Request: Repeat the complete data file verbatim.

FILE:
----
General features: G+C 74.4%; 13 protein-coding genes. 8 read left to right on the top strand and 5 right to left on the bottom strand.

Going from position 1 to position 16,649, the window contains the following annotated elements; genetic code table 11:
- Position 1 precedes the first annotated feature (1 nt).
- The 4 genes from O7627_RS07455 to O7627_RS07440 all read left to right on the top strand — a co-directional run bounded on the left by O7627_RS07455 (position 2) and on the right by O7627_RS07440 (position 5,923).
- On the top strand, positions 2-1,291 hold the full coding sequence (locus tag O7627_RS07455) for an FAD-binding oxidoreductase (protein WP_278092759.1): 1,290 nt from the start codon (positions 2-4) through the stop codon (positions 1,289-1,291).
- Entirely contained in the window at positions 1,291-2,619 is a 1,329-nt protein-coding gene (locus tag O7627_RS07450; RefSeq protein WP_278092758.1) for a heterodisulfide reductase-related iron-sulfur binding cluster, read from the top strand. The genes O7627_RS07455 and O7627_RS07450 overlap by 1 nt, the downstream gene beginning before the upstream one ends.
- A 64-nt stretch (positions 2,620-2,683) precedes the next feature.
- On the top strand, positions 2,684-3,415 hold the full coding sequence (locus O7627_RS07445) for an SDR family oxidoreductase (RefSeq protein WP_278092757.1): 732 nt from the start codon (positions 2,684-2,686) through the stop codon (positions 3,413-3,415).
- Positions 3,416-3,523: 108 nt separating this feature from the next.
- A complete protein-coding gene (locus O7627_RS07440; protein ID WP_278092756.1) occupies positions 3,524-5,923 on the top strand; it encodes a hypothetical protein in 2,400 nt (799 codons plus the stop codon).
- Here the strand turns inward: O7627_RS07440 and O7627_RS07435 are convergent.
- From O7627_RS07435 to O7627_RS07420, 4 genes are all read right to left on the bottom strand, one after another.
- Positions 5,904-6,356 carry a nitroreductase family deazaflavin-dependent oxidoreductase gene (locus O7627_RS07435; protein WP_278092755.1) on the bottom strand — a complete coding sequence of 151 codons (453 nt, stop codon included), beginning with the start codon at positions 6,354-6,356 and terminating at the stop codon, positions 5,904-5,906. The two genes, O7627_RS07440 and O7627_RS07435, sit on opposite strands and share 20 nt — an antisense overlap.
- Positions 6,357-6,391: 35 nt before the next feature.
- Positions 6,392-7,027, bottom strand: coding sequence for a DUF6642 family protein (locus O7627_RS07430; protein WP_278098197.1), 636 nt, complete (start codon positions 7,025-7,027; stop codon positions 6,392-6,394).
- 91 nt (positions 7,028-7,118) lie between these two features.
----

General features: G+C 74.4%; 13 protein-coding genes. 8 read left to right on the top strand and 5 right to left on the bottom strand.

Going from position 1 to position 16,649, the window contains the following annotated elements; genetic code table 11:
- Position 1 precedes the first annotated feature (1 nt).
- The 4 genes from O7627_RS07455 to O7627_RS07440 all read left to right on the top strand — a co-directional run bounded on the left by O7627_RS07455 (position 2) and on the right by O7627_RS07440 (position 5,923).
- On the top strand, positions 2-1,291 hold the full coding sequence (locus tag O7627_RS07455) for an FAD-binding oxidoreductase (protein WP_278092759.1): 1,290 nt from the start codon (positions 2-4) through the stop codon (positions 1,289-1,291).
- Entirely contained in the window at positions 1,291-2,619 is a 1,329-nt protein-coding gene (locus tag O7627_RS07450; RefSeq protein WP_278092758.1) for a heterodisulfide reductase-related iron-sulfur binding cluster, read from the top strand. The genes O7627_RS07455 and O7627_RS07450 overlap by 1 nt, the downstream gene beginning before the upstream one ends.
- A 64-nt stretch (positions 2,620-2,683) precedes the next feature.
- On the top strand, positions 2,684-3,415 hold the full coding sequence (locus O7627_RS07445) for an SDR family oxidoreductase (RefSeq protein WP_278092757.1): 732 nt from the start codon (positions 2,684-2,686) through the stop codon (positions 3,413-3,415).
- Positions 3,416-3,523: 108 nt separating this feature from the next.
- A complete protein-coding gene (locus O7627_RS07440; protein ID WP_278092756.1) occupies positions 3,524-5,923 on the top strand; it encodes a hypothetical protein in 2,400 nt (799 codons plus the stop codon).
- Here the strand turns inward: O7627_RS07440 and O7627_RS07435 are convergent.
- From O7627_RS07435 to O7627_RS07420, 4 genes are all read right to left on the bottom strand, one after another.
- Positions 5,904-6,356 carry a nitroreductase family deazaflavin-dependent oxidoreductase gene (locus O7627_RS07435; protein WP_278092755.1) on the bottom strand — a complete coding sequence of 151 codons (453 nt, stop codon included), beginning with the start codon at positions 6,354-6,356 and terminating at the stop codon, positions 5,904-5,906. The two genes, O7627_RS07440 and O7627_RS07435, sit on opposite strands and share 20 nt — an antisense overlap.
- Positions 6,357-6,391: 35 nt before the next feature.
- Positions 6,392-7,027, bottom strand: coding sequence for a DUF6642 family protein (locus O7627_RS07430; protein WP_278098197.1), 636 nt, complete (start codon positions 7,025-7,027; stop codon positions 6,392-6,394).
- 91 nt (positions 7,028-7,118) lie between these two features.